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By Andreas Huyssen

"One of the main entire and clever postmodern critics of paintings and literature, Huyssen collects the following a sequence of his essays on pomo... " —Village Voice Literary Supplement

"... his paintings is still alert to the difficult courting acquiring among marxisms and poststructuralisms." —American Literary History

"... tough and astute." —World Literature Today

"Huyssen's level-headed account of this arguable constellation of serious voices brings welcome rationalization to today's murky haze of cultural dialogue and proves definitively that remark from the culture of the German Left has an imperative function to play in modern criticism." —The German Quarterly

"... we are going to definitely have, after analyzing this publication, a deeper realizing of the forces that experience led as much as the current and of the probabilities nonetheless open to us." —Critical Texts

"... a wealthy, multifaceted study." —The Year's paintings in English Studies

Huyssen argues that postmodernism can't be considered as a thorough holiday with the earlier, because it is deeply indebted to that different pattern in the tradition of modernity—the old avant-garde.

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Extra info for After the Great Divide: Modernism, Mass Culture, Postmodernism (Theories of Representation and Difference)

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With its claim to validity, communicative reason transcends the present, but this transcendence is never absolutely accomplished and permanently renews itself. The presence of truth is indefinitely deferred. Yet in spite of all these delays and postponements, we are not yet out of Hegelianism. Reason and truth remain the centering ground and deter- Modernism and Postmodernism in Contemporary Thought 29 mine social discourse structurally and historically. With this model of thought, Habermas reaffirms and continues the "project of modernity" while leaving the territory of postmodernity to Rorty and others, not without warning, however, that this is a dangerous philosophical zone of performative contradictions and self-referential traps.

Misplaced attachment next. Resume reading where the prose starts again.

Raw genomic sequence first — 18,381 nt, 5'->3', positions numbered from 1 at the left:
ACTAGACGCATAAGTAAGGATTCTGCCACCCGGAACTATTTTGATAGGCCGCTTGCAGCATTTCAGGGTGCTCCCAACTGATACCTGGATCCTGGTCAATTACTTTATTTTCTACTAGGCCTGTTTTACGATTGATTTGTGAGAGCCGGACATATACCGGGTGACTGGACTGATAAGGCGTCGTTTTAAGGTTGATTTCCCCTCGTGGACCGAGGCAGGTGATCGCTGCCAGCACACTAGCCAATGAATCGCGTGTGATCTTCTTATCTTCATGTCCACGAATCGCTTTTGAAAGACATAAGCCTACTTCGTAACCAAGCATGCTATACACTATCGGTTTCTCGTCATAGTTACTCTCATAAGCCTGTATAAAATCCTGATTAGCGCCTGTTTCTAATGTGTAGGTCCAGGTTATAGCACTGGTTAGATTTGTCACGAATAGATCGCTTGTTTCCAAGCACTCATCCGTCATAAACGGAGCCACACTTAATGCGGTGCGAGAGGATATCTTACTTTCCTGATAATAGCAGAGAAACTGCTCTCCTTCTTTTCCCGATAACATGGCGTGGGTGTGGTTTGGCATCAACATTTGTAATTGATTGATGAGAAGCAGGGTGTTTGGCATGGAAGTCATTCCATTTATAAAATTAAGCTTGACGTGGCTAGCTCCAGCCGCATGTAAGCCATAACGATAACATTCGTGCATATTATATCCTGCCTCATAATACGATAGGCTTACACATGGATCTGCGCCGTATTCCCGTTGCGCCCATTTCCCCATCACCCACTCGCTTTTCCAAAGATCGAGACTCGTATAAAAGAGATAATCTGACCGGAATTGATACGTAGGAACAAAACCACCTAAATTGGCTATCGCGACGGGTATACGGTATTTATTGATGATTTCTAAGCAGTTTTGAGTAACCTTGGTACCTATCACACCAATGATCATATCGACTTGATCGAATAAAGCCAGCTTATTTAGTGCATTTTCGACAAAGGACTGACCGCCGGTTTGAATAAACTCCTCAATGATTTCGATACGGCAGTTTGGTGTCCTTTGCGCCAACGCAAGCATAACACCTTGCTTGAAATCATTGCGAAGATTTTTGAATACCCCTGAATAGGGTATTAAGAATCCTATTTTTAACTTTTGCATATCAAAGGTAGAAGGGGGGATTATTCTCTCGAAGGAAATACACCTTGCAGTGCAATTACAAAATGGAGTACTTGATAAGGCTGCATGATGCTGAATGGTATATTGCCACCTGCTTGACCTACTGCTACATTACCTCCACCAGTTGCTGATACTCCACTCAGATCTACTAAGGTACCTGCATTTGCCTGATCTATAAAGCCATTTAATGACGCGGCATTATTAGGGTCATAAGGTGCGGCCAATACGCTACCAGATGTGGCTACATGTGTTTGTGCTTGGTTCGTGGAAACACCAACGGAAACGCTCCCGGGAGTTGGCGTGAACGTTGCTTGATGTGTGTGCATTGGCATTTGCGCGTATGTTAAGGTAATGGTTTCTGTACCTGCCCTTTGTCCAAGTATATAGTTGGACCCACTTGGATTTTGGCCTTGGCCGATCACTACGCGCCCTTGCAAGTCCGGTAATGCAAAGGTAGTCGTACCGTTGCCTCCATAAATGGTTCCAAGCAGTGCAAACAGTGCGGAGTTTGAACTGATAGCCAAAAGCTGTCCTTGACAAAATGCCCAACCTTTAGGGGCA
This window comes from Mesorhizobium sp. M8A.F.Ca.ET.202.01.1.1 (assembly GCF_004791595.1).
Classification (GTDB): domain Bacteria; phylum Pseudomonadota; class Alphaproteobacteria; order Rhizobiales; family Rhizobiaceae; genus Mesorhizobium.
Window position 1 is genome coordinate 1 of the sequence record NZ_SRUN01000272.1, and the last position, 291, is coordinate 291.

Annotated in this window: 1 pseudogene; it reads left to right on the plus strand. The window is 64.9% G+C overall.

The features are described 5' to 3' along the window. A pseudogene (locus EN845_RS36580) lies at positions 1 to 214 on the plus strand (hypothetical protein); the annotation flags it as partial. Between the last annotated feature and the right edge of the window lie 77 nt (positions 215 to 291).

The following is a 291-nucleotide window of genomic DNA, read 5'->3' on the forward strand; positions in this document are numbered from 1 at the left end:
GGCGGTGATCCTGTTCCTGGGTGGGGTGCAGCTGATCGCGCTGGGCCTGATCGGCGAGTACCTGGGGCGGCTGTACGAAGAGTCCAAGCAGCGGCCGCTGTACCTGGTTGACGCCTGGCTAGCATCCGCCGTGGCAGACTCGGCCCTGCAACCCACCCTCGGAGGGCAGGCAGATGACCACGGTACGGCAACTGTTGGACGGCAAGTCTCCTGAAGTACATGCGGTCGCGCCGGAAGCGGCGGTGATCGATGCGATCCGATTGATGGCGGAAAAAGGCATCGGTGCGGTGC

6 Four witty and civilized interlocutors, while drifting down the river Thames in a barge, engage in a critical discussion which soon focuses on the difference between the 6. Essays of John Dryden, ed. W. P. Ker (New York: Russell and Russell, 1961). References to this text are designated DP. The Rise of Literary Modernism in the Romantic Age 45 ancients and the moderns in the field of drama and includes not only the French theater but also the development of English drama from Beaumont, Fletcher, and Jonson to Shakespeare.

The obvious philosophical principle for this assumption was the belief that philosophy and the sciences are as infinite as truth and nature, whereas poetry and the arts have a certain point of perfection, determined by man's invariable na- The Rise of Literary Modernism in the Romantic Age 39 ture, beyond which they cannot go. "3 Not until this principle was abandoned and the arts, like the sciences, were included in a process of infinite progression, can we speak of modernity in the full sense of the term and realize all the consequences and problems which this new situation involved.

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